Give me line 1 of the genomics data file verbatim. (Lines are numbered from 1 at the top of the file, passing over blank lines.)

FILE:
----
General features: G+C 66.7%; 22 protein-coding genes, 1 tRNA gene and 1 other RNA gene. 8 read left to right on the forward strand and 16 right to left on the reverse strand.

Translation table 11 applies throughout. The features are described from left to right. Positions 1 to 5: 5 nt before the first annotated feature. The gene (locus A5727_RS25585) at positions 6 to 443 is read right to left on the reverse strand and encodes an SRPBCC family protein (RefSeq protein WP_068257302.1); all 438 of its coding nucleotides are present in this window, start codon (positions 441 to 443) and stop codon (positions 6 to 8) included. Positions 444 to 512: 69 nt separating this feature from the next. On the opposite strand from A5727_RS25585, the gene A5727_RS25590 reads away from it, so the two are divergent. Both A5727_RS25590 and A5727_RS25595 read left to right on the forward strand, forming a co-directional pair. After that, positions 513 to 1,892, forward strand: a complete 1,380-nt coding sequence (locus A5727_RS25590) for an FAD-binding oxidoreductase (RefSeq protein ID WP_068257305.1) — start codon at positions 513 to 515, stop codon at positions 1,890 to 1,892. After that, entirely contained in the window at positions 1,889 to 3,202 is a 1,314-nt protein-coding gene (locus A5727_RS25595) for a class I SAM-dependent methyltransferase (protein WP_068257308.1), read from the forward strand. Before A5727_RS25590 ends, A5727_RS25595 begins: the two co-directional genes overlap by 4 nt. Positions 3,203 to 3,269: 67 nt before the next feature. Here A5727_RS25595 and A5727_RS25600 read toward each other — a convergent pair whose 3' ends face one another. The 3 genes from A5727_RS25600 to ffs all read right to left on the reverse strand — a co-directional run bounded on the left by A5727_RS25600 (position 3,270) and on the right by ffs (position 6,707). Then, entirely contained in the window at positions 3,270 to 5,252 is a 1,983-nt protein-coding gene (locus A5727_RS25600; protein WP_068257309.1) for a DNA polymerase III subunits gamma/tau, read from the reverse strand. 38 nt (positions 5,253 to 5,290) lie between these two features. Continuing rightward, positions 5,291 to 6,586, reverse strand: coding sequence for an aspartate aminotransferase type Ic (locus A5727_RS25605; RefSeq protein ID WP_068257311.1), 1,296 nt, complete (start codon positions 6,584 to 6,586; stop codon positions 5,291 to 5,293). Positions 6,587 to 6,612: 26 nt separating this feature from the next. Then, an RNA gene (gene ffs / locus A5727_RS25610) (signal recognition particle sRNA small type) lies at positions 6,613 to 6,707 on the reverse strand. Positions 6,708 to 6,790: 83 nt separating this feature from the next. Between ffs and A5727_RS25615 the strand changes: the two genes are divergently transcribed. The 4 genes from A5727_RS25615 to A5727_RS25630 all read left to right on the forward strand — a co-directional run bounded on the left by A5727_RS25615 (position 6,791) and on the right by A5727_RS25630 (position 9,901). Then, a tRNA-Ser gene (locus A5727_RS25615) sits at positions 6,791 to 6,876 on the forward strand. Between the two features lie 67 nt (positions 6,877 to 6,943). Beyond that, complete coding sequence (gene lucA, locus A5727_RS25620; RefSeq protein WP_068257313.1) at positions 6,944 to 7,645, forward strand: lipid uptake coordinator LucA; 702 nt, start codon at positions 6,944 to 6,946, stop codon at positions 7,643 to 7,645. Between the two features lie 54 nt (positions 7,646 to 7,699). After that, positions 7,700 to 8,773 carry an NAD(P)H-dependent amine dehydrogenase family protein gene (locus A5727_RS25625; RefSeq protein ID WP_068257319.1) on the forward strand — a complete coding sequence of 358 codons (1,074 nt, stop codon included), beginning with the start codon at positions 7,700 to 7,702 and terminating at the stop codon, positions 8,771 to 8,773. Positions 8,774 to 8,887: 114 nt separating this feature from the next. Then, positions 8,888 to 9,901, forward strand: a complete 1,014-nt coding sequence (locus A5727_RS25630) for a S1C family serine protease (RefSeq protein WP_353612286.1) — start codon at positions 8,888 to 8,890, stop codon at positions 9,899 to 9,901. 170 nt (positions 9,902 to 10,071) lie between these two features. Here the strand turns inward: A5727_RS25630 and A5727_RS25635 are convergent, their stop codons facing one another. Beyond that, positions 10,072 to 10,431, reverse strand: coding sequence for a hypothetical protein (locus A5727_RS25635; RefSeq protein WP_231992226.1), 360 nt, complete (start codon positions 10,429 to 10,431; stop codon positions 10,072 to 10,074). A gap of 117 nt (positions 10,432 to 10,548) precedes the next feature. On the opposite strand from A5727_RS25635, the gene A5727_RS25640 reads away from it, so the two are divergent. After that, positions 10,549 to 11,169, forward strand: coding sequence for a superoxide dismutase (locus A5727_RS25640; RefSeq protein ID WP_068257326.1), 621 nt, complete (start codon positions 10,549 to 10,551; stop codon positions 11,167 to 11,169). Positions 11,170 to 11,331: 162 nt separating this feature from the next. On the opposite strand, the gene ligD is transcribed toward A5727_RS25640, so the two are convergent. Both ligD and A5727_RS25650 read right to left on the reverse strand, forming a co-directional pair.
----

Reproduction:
General features: G+C 66.7%; 22 protein-coding genes, 1 tRNA gene and 1 other RNA gene. 8 read left to right on the forward strand and 16 right to left on the reverse strand.